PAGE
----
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Is it because OpenJPA is buggy that you're not recommending it ? –  Jacques René Mesrine Apr 13 '09 at 6:05
    
Less popular than the other two basically. –  cletus Apr 13 '09 at 6:22
    
IMO, for targeting cert, its recommended to use openJPA. Otherwise, Hibernate rocks!! –  Adeel Ansari Apr 13 '09 at 10:22
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OpenJPA is ok. I wouldn't base your choice on popularity. EJB 1.x was popular, that doesn't mean it was any good : ) –  Jon Apr 13 '09 at 17:23
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I'd use OpenJPA, and recommend it –  user383680 Oct 3 '10 at 13:30

There is only one book you truly need to learn JPA - Java Persistence with Hibernate. The book is by Gavin King and there is no online resource that would compare with it in completeness and clarity.

Hibernate would be the most appropriate implementation to use - just because it started it all.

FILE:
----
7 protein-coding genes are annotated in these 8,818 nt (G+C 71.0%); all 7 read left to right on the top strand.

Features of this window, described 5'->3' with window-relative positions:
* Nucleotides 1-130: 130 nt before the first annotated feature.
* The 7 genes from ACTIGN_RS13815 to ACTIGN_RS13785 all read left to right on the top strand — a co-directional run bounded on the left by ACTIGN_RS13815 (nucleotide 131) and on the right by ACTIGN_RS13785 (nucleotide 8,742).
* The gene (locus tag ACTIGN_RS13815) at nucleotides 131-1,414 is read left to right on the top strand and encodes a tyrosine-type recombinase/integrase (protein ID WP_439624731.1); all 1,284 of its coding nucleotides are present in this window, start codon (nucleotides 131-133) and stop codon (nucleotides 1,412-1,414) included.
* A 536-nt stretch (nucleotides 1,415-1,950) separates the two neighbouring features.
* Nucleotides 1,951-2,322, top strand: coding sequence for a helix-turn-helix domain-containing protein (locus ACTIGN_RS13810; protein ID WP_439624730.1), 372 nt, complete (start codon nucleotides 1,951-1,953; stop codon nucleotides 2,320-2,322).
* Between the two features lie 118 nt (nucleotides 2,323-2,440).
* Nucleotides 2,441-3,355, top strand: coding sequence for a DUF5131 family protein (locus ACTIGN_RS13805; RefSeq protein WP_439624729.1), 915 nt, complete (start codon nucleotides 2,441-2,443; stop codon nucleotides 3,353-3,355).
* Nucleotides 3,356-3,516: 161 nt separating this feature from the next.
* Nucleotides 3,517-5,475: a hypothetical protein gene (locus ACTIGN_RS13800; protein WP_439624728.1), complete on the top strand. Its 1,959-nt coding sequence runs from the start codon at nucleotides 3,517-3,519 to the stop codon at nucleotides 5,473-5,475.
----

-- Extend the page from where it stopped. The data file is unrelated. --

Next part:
JPA 2 is only in draft so far - there is nothing wrong in JPA 1 that would prevent you from learning enhancements in JPA 2 later - so go for released functionality now.

UPDATE: with regards to GAE/Datastore look at Objectify and Twig-persist. Both frameworks do much finer job than JPA implementation available on GAE.

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That book has some fairly negative reviews on Amazon (some good ones too). –  cletus Apr 13 '09 at 5:12
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This book is not trivial and the book is not just about JPA - it also covers Hibernate - both in depth. If you are really determined to understand JPA the book will do magic for you. Regarding Amazon: it's got 25 5-stars - closest "contender" got 14... –  topchef Apr 13 '09 at 11:20
    
Update (2010) : There are ample JPA2 books around that cover it way better than the referenced book –  user383680 Oct 3 '10 at 13:33